Merger Monday sure isn’t what it used to be, with just a small deal from Humana on the boards today. However, look a little farther and you can still see deals, but the players are changing. That's the point in a very interesting note this morning from Joseph Quinlan at Bank of America.
Quinlan's point: "The traditional rainmakers - corporate giants from the United States, Europe and Japan - now face stiff competition from the dealmakers in the developing nations." He points to last week's announcement by Singapore Airlines to acquire a 24% stake in China Eastern Airlines for nearly $1 billion, as well as the recent $700 million bid by Taiwan-based computer maker Acer for Gateway .
He notes that:
--Chinese banks are buying large banking stakes in Britain
--Russian energy companies are eyeing strategic assets in Europe and Australia
--Middle East firms have snapped up companies in the U.K. and the United States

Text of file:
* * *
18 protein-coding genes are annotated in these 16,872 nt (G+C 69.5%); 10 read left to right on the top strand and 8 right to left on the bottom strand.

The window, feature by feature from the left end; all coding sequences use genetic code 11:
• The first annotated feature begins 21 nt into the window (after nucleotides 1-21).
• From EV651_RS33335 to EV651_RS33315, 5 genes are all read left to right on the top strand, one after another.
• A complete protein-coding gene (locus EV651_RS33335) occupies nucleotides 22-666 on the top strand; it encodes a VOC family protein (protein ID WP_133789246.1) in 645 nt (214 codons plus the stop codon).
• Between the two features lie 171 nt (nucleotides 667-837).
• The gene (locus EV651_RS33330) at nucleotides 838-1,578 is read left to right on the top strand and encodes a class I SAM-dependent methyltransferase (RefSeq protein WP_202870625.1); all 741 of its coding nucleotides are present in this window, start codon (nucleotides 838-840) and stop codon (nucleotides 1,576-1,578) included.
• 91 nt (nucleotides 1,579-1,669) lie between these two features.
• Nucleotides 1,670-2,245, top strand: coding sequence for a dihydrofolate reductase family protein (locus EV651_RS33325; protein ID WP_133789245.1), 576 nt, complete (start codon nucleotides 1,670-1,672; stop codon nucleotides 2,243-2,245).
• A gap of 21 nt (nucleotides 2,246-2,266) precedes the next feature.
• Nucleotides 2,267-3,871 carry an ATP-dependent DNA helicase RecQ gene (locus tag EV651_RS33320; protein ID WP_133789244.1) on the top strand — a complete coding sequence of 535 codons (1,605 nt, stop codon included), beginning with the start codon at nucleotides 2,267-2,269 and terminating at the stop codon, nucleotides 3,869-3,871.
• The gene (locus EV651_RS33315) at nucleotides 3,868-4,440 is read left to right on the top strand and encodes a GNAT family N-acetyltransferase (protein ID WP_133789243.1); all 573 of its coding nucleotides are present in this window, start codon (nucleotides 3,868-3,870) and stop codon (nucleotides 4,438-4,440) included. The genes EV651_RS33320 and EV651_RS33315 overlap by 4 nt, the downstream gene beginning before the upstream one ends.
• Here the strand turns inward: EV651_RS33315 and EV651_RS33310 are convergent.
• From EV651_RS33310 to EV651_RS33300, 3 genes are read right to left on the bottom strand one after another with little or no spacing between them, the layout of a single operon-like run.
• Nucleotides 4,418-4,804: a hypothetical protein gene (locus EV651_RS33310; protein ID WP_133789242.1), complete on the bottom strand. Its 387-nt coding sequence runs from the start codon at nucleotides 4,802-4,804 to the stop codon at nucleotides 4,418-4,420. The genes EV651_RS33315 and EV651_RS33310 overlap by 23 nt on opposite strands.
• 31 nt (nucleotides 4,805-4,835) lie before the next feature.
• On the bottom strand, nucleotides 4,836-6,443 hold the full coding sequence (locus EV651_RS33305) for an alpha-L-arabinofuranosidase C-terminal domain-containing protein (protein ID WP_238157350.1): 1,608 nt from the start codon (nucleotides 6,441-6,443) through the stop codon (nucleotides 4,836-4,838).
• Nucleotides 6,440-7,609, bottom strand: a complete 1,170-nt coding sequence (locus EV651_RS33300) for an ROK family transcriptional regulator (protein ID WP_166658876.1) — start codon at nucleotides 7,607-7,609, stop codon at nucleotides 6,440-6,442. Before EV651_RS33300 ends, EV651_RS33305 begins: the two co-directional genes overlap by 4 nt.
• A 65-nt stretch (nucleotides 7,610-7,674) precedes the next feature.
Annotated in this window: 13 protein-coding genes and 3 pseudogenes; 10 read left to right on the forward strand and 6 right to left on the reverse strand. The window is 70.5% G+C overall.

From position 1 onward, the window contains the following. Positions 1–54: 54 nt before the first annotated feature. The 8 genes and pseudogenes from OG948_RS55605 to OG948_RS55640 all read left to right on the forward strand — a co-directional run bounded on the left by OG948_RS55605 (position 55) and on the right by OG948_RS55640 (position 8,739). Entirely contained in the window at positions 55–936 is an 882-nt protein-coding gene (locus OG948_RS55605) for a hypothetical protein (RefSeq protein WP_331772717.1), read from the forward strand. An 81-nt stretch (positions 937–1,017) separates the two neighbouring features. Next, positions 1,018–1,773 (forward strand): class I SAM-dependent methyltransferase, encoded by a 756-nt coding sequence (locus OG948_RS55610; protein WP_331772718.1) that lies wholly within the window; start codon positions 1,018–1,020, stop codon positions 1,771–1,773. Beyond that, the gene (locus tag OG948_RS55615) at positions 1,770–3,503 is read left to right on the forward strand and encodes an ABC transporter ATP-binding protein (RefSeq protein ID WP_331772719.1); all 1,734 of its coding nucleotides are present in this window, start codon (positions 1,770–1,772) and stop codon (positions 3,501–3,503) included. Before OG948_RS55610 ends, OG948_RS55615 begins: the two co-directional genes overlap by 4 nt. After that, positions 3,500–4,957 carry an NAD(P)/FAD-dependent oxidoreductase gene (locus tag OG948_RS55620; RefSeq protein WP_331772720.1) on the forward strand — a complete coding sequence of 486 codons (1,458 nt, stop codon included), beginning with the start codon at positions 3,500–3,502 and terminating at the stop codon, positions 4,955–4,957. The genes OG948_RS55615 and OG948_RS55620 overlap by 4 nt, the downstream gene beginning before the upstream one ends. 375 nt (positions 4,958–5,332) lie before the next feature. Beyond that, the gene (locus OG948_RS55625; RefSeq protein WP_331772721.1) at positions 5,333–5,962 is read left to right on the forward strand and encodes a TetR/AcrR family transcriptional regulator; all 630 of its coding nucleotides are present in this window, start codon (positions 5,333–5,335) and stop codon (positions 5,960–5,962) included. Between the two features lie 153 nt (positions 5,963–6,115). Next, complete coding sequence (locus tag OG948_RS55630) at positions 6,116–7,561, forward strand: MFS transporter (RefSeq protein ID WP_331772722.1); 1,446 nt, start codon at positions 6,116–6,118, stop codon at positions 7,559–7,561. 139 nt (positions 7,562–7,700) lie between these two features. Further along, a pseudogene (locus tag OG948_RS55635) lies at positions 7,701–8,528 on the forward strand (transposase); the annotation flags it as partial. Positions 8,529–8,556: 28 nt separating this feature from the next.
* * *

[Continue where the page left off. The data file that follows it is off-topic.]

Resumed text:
--Indian companies have also been on a global shopping spree.
Quinlan's conclusion: "While the rising cost of global capital signals a peak in the global M&A boom, the global urge to merge remains relatively strong, thanks to the developed nations' continued M&A push."
More importantly, firms from the developing nations are now on course to acquire more assets in the developed nations than vice versa.
There is a risk here: as more foreign companies seek to play in our M&A space, there are concerns about a protectionist backlash. But we'll deal with those issues one at a time.
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